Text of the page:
Following the American Civil War Sesquicentennial with day by day writings of the time, currently 1863.

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A Diary From Dixie.

January 18, 2014

A Diary From Dixie by Mary Boykin Miller Chesnut.

January 18th.—Invited to Dr. Haxall’s last night to meet the Lawtons. Mr. Benjamin[1] dropped in. He is a friend of the house. Mrs. Haxall is a Richmond leader of society, a ci-devant beauty and belle, a charming person still, and her hospitality is of the genuine Virginia type. Everything Mr. Benjamin said we listened to, bore in mind, and gave heed to it diligently. He is a Delphic oracle, of the innermost shrine, and is supposed to enjoy the honor of Mr. Davis’s unreserved confidence.

Lamar was asked to dinner here yesterday; so he came to-day. We had our wild turkey cooked for him yesterday, and I dressed myself within an inch of my life with the best of my four-year-old finery. Two of us, my husband and I, did not damage the wild turkey seriously. So Lamar enjoyed the réchauffé, and commended the art with which Molly had hid the slight loss we had inflicted upon its mighty breast. She had piled fried oysters over the turkey so skilfully, that unless we had told about it, no one would ever have known that the huge bird was making his second appearance on the board.

Lamar was more absent-minded and distrait than ever. My husband behaved like a trump—a well-bred man, with all his wits about him; so things went off smoothly enough. Lamar had just read Romola. Across the water he said it was the rage. I am sure it is not as good as Adam Bede or Silas Marner. It is not worthy of the woman who was to “rival all but Shakespeare’s name below.” “What is the matter with Romola?” he asked. “Tito is so mean, and he is mean in such a very mean way, and the end is so repulsive. Petting the husband’s illegitimate children and left-handed wives may be magnanimity, but human nature revolts at it.” “Woman’s nature, you mean!” “Yes, and now another test. Two weeks ago I read this thing with intense interest, and already her Savonarola has faded from my mind. I have forgotten her way of showing Savonarola as completely as I always do forget Bulwer’s Rienzi.”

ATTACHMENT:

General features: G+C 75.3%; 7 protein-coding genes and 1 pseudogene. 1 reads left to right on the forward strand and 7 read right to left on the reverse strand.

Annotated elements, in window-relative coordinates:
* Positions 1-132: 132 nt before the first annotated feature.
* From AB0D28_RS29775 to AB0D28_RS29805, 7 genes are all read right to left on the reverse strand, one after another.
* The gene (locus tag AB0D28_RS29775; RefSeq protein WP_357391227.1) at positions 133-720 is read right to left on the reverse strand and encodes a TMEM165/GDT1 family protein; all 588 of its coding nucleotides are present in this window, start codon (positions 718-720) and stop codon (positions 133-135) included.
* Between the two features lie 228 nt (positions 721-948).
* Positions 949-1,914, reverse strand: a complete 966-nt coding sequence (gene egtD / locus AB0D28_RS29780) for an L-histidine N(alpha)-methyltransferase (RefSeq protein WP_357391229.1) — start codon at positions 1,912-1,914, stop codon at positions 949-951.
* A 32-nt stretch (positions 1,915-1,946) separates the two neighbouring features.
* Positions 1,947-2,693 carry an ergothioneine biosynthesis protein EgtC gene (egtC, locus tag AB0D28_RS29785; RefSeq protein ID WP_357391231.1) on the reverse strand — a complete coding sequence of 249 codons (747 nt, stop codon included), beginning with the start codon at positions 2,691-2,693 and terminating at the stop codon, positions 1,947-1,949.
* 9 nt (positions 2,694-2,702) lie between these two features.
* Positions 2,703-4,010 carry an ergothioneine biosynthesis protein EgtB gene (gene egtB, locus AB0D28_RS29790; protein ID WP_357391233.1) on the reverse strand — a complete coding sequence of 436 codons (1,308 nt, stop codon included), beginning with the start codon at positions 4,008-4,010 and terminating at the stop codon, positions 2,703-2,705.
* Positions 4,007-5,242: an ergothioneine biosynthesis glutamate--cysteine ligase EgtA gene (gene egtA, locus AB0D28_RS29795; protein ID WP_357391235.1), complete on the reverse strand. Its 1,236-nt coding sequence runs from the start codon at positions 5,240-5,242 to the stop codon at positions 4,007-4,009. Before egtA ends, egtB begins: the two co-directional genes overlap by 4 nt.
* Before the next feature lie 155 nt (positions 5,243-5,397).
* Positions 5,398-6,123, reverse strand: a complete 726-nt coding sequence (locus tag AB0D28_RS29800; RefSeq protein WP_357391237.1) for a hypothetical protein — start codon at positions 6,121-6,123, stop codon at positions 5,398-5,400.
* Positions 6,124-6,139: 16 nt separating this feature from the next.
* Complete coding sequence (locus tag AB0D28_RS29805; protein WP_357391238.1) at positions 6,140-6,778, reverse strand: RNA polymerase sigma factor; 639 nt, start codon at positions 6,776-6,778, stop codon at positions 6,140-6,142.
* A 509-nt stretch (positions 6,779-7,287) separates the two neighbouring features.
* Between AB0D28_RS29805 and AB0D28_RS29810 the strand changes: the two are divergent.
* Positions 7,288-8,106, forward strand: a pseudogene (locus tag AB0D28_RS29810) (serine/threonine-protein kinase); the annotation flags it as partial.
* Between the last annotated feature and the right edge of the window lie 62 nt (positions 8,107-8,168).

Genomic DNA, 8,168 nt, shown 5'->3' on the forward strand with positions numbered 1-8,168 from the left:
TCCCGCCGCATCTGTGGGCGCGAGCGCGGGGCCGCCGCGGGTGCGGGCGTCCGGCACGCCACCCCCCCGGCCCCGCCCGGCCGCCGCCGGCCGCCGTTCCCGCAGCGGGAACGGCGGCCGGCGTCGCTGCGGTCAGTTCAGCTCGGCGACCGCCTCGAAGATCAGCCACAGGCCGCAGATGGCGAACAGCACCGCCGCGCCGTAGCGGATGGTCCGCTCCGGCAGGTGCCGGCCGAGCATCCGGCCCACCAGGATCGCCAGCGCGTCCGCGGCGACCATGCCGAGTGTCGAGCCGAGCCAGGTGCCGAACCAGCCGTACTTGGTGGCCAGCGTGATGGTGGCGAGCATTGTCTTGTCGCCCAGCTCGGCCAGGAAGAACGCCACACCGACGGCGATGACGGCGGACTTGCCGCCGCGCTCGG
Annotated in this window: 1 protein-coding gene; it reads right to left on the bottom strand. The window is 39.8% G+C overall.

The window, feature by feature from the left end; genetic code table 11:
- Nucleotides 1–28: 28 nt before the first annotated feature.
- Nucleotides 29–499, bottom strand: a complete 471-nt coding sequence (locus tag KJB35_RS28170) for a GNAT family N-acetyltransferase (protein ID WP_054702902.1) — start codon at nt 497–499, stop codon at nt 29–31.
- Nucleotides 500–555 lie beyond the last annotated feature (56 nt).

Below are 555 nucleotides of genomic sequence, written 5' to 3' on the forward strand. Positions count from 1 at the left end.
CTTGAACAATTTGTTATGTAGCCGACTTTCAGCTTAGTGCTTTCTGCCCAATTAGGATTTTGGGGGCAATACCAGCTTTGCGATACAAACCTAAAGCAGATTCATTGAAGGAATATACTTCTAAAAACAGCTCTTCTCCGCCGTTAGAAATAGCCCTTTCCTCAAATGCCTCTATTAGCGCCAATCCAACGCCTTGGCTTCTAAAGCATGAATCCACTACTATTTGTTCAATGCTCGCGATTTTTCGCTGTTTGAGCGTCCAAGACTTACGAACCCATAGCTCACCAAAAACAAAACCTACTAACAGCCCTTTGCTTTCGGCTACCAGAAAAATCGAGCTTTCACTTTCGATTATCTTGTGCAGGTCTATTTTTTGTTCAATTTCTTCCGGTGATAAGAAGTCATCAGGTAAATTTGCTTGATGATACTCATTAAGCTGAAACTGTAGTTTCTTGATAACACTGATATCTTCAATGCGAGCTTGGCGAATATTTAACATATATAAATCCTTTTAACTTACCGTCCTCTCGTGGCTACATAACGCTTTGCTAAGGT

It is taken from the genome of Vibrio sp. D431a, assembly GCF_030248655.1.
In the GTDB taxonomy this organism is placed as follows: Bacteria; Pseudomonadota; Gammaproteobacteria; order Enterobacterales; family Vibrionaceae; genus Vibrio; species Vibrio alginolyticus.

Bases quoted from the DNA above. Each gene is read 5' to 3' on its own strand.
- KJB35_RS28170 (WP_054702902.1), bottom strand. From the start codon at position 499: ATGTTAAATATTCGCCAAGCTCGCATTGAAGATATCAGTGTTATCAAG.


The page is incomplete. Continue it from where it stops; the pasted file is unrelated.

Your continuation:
“Oh, I understand you now! It is like Milton’s devil—he has obliterated all other devils. You can’t fix your mind upon any other. The devil always must be of Miltonic proportions or you do not believe in him; Goethe’s Mephistopheles disputes the crown of the causeway with Lucifer. But soon you begin to feel that Mephistopheles to be a lesser devil, an emissary of the devil only. Is there any Cardinal Wolsey but Shakespeare’s? any Mirabeau but Carlyle’s Mirabeau? But the list is too long of those who have been stamped into your brain by genius. The saintly preacher, the woman who stands by Hetty and saves her soul; those heavenly minded sermons preached by the author of Adam Bede, bear them well in mind while I tell you how this writer, who so well imagines and depicts female purity and piety, was a governess, or something of that sort, and perhaps wrote for a living; at any rate, she had an elective affinity, which was responded to, by George Lewes, and so she lives with Lewes. I do not know that she caused the separation between Lewes and his legal wife. They are living in a villa on some Swiss lake, and Mrs. Lewes, of the hour, is a charitable, estimable, agreeable, sympathetic woman of genius.”

Lamar seemed without prejudices on the subject; at least, he expressed neither surprise nor disapprobation. He said something of “genius being above law,” but I was not very clear as to what he said on that point. As for me I said nothing for fear of saying too much. “You know that Lewes is a writer,” said he. “Some people say the man she lives with is a noble man.” “They say she is kind and good if—a fallen woman.” Here the conversation ended.

[1] Judah P. Benjamin, was born, of Jewish parentage, at St. Croix in the West Indies, and was elected in 1852 to represent Louisiana in the United States Senate, where he served until 1861. In the Confederate administration he served successively from 1861 to 1865 as Attorney-General, Secretary of War, and Secretary of State. At the close of the war he went to England where he achieved remarkable success at the bar.

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